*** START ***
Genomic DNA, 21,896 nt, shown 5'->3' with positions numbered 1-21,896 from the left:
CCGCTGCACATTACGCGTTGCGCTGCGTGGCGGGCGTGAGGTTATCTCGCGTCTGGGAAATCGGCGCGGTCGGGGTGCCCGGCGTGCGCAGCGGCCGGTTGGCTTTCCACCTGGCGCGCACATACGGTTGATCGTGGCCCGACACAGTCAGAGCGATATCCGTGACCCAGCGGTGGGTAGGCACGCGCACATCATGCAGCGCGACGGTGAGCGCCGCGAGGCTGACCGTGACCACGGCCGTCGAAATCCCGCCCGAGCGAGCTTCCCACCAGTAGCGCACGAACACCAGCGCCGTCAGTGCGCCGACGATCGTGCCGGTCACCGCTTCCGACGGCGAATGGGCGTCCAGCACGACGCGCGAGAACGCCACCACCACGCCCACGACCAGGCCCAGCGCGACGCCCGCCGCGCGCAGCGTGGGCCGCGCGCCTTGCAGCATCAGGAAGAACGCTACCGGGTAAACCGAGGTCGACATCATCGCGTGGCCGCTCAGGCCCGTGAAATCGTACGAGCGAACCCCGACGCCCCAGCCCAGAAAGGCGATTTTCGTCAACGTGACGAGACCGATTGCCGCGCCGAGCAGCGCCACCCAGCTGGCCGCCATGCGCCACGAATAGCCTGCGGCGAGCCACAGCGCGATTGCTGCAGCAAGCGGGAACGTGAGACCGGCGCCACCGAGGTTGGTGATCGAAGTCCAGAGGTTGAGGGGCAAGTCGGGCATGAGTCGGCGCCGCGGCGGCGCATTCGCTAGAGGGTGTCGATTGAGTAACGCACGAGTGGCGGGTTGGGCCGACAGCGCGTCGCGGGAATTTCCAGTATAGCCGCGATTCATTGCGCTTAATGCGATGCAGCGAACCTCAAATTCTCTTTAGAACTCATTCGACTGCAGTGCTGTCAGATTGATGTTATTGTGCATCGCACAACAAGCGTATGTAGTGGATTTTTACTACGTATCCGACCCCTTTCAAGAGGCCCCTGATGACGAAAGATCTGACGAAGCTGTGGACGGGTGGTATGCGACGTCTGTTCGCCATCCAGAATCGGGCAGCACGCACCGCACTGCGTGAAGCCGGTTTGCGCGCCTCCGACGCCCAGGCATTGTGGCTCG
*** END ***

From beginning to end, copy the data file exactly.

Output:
Genomic DNA, 21,896 nt, shown 5'->3' with positions numbered 1-21,896 from the left:
CCGCTGCACATTACGCGTTGCGCTGCGTGGCGGGCGTGAGGTTATCTCGCGTCTGGGAAATCGGCGCGGTCGGGGTGCCCGGCGTGCGCAGCGGCCGGTTGGCTTTCCACCTGGCGCGCACATACGGTTGATCGTGGCCCGACACAGTCAGAGCGATATCCGTGACCCAGCGGTGGGTAGGCACGCGCACATCATGCAGCGCGACGGTGAGCGCCGCGAGGCTGACCGTGACCACGGCCGTCGAAATCCCGCCCGAGCGAGCTTCCCACCAGTAGCGCACGAACACCAGCGCCGTCAGTGCGCCGACGATCGTGCCGGTCACCGCTTCCGACGGCGAATGGGCGTCCAGCACGACGCGCGAGAACGCCACCACCACGCCCACGACCAGGCCCAGCGCGACGCCCGCCGCGCGCAGCGTGGGCCGCGCGCCTTGCAGCATCAGGAAGAACGCTACCGGGTAAACCGAGGTCGACATCATCGCGTGGCCGCTCAGGCCCGTGAAATCGTACGAGCGAACCCCGACGCCCCAGCCCAGAAAGGCGATTTTCGTCAACGTGACGAGACCGATTGCCGCGCCGAGCAGCGCCACCCAGCTGGCCGCCATGCGCCACGAATAGCCTGCGGCGAGCCACAGCGCGATTGCTGCAGCAAGCGGGAACGTGAGACCGGCGCCACCGAGGTTGGTGATCGAAGTCCAGAGGTTGAGGGGCAAGTCGGGCATGAGTCGGCGCCGCGGCGGCGCATTCGCTAGAGGGTGTCGATTGAGTAACGCACGAGTGGCGGGTTGGGCCGACAGCGCGTCGCGGGAATTTCCAGTATAGCCGCGATTCATTGCGCTTAATGCGATGCAGCGAACCTCAAATTCTCTTTAGAACTCATTCGACTGCAGTGCTGTCAGATTGATGTTATTGTGCATCGCACAACAAGCGTATGTAGTGGATTTTTACTACGTATCCGACCCCTTTCAAGAGGCCCCTGATGACGAAAGATCTGACGAAGCTGTGGACGGGTGGTATGCGACGTCTGTTCGCCATCCAGAATCGGGCAGCACGCACCGCACTGCGTGAAGCCGGTTTGCGCGCCTCCGACGCCCAGGCATTGTGGCTCG